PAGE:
But how much power do MNOs really have, to expect this of ad networks? We're forgetting that network-level ad blocking only affects users when they're consuming mobile data. A study carried out in 2014 in France, Germany, UK, and US, found that 89% of smartphone traffic was carried over a WiFi network (either consciously or unconsciously, with the use of mobile data offloading). The advancements in 4G since may have caused this to reduce, but it is still significant. Three won't be able to touch this; nor will it have any control over the vast number of ads pre-cached in-app (assuming this occurred over a WiFi network).

In any case, it's still a kick in the teeth for the digital advertising industry. Even IAB Europe were keen to voice their concern following the announcement, issuing a press release stating that Three's rollout of network-level ad blocking will hurt consumers and publishers across Europe and that it is "at variance with the principle of net neutrality and a clear interference in freedom of commerce".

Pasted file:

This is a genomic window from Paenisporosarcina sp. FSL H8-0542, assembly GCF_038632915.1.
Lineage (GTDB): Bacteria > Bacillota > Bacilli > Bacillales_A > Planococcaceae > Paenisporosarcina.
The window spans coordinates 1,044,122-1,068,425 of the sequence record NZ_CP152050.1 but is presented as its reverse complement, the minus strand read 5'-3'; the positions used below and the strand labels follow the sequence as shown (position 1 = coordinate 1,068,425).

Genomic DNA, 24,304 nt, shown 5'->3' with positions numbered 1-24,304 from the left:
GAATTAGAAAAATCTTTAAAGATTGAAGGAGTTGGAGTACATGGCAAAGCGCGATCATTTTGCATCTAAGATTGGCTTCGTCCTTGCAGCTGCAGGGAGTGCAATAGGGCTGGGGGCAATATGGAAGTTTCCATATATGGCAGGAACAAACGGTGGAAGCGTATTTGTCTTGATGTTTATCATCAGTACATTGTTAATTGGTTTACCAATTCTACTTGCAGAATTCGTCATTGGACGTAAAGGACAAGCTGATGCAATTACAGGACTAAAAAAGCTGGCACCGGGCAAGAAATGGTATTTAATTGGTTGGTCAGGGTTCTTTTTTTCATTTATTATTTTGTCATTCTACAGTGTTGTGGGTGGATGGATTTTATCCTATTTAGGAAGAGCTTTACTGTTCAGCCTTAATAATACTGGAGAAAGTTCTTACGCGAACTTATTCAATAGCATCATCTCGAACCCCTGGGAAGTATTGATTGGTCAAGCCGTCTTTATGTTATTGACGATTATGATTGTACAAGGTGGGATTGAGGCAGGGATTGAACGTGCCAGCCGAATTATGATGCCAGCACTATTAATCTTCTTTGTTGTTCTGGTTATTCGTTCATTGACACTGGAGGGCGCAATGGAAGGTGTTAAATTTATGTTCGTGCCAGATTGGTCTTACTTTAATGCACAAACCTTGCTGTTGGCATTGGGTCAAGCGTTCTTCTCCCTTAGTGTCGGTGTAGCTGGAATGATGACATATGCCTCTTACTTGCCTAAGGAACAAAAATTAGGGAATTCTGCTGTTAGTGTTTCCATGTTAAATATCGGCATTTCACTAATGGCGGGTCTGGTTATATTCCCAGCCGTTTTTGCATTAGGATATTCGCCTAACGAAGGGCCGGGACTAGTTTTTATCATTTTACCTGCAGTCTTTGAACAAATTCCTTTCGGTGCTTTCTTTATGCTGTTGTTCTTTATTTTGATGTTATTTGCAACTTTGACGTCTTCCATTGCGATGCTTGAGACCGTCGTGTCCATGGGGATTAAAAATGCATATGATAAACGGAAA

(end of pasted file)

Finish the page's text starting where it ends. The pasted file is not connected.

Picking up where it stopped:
ExchangeWire were keen to understand views across the industry on this move and what it would mean for the future of ad blocking, so we asked industry leaders to weigh in.

No consumer benefit

Network-level ad blocking has one winner (the carrier) and two losers (publishers and advertisers) and only time will tell what’s right. The model requires ad providers (SSPs, Networks) to pay the carrier in order to get their ads through. Assuming not all ad providers will jump on the wagon, this move dramatically limits the choice publishers have between them, making this consolidated space even narrower. Many publishers already adapted and implemented ways to identify when ads are blocked and keep the app from loading. Many apps have both freemium and paid versions so users who don’t want to see ads can always buy the ad-free version; but blocking simply means no revenue for the publisher. The advertisers also take a hit. Providers that do pay the carrier or consumers to get their ads through ad blockers will bear the cost on the advertisers, so the available user base will be smaller and more expensive. In a ROI-driven marketing space, this means media buyers and agencies will have to think twice which carriers they include or exclude in their campaigns.